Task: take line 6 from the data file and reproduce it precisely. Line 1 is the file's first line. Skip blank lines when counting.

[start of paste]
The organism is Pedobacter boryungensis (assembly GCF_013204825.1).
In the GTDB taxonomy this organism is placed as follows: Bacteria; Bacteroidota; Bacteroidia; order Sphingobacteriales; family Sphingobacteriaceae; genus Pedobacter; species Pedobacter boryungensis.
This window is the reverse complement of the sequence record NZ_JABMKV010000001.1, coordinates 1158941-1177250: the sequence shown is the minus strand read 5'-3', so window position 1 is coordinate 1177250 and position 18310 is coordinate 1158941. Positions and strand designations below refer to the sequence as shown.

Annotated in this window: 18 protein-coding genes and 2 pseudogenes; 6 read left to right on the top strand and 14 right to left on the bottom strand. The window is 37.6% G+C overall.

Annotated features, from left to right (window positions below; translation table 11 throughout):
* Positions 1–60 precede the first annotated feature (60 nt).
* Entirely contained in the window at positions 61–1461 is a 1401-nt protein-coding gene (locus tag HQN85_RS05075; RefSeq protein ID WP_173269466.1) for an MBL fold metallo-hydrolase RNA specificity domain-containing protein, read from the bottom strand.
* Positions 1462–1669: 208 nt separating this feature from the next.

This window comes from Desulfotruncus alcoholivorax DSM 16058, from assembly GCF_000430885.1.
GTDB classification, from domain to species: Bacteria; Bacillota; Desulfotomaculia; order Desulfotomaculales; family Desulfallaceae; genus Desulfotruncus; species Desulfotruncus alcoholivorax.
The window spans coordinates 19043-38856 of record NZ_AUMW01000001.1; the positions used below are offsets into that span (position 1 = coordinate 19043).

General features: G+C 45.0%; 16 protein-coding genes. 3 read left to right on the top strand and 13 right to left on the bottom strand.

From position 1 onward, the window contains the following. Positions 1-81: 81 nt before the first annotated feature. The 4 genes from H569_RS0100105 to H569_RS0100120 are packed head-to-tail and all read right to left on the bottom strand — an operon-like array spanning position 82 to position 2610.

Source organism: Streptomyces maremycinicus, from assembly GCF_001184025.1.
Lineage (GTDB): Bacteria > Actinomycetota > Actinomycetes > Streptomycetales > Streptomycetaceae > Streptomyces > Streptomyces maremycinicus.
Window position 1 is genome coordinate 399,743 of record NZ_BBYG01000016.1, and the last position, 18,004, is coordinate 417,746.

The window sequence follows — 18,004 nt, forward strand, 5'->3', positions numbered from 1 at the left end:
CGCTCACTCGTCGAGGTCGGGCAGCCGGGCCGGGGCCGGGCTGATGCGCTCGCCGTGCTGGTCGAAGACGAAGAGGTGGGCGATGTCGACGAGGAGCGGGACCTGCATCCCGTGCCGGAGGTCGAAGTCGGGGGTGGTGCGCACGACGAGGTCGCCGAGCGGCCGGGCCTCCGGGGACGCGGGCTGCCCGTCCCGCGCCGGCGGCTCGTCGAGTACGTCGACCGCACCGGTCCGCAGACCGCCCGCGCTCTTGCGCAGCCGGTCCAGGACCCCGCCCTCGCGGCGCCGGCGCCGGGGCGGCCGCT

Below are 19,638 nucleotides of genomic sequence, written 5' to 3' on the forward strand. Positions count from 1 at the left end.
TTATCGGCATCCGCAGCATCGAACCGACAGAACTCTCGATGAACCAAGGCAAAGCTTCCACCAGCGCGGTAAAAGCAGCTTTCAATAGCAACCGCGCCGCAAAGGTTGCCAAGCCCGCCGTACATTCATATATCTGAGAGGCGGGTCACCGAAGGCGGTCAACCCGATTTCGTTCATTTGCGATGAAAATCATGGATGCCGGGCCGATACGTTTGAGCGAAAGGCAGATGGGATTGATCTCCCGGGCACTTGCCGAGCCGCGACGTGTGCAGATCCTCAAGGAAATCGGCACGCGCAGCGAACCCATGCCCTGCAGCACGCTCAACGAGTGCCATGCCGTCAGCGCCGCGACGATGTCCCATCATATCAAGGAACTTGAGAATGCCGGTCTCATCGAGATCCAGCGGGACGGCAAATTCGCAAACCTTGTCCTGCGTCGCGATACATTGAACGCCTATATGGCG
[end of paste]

* Positions 1–60 precede the first annotated feature (60 nt).